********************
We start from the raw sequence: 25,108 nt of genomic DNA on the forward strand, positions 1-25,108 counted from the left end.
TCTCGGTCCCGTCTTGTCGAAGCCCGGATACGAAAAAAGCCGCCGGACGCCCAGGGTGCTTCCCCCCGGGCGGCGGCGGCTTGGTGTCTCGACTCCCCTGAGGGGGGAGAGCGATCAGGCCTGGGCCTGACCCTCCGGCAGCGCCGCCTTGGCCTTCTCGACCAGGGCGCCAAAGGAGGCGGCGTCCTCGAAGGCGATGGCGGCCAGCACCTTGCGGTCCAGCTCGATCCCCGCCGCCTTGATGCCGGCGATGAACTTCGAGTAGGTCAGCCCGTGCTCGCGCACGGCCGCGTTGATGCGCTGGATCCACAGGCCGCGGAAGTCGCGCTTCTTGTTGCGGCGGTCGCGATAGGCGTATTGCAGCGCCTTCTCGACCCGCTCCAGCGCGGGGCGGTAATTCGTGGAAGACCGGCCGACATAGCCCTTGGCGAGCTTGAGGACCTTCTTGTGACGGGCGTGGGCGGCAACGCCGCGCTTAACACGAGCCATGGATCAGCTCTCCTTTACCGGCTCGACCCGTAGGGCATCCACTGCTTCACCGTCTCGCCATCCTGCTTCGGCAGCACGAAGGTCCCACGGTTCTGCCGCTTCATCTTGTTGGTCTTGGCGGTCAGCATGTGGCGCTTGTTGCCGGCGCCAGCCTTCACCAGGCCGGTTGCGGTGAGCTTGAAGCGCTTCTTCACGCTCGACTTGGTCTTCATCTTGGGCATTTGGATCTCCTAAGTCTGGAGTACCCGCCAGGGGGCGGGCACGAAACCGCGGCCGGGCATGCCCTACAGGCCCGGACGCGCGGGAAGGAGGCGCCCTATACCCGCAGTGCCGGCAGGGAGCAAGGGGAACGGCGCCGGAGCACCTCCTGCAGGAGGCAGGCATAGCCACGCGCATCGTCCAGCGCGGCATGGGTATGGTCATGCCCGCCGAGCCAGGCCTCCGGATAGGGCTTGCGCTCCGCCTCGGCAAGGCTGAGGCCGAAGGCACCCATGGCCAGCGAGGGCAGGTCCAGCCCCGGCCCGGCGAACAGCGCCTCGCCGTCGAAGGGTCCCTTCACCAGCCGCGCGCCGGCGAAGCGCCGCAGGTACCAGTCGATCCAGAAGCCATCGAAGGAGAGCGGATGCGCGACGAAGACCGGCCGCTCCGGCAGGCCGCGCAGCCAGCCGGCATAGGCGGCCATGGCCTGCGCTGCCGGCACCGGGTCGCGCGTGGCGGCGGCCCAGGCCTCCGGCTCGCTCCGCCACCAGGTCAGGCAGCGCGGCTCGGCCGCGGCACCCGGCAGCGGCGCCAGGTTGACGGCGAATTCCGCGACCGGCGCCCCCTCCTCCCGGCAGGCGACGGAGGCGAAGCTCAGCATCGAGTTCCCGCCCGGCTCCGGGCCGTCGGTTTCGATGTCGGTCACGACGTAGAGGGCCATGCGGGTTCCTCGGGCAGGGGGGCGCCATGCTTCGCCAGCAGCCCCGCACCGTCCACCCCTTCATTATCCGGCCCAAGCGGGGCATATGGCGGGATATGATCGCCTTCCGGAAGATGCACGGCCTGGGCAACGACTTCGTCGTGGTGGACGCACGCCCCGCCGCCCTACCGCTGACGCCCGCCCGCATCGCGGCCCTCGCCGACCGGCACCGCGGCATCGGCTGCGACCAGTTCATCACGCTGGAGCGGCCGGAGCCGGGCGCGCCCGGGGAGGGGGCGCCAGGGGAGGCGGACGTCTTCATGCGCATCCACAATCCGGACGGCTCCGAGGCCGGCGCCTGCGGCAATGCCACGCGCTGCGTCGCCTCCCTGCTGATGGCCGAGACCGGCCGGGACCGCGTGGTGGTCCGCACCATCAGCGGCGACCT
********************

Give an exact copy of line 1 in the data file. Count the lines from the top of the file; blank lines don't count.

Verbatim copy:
We start from the raw sequence: 25,108 nt of genomic DNA on the forward strand, positions 1-25,108 counted from the left end.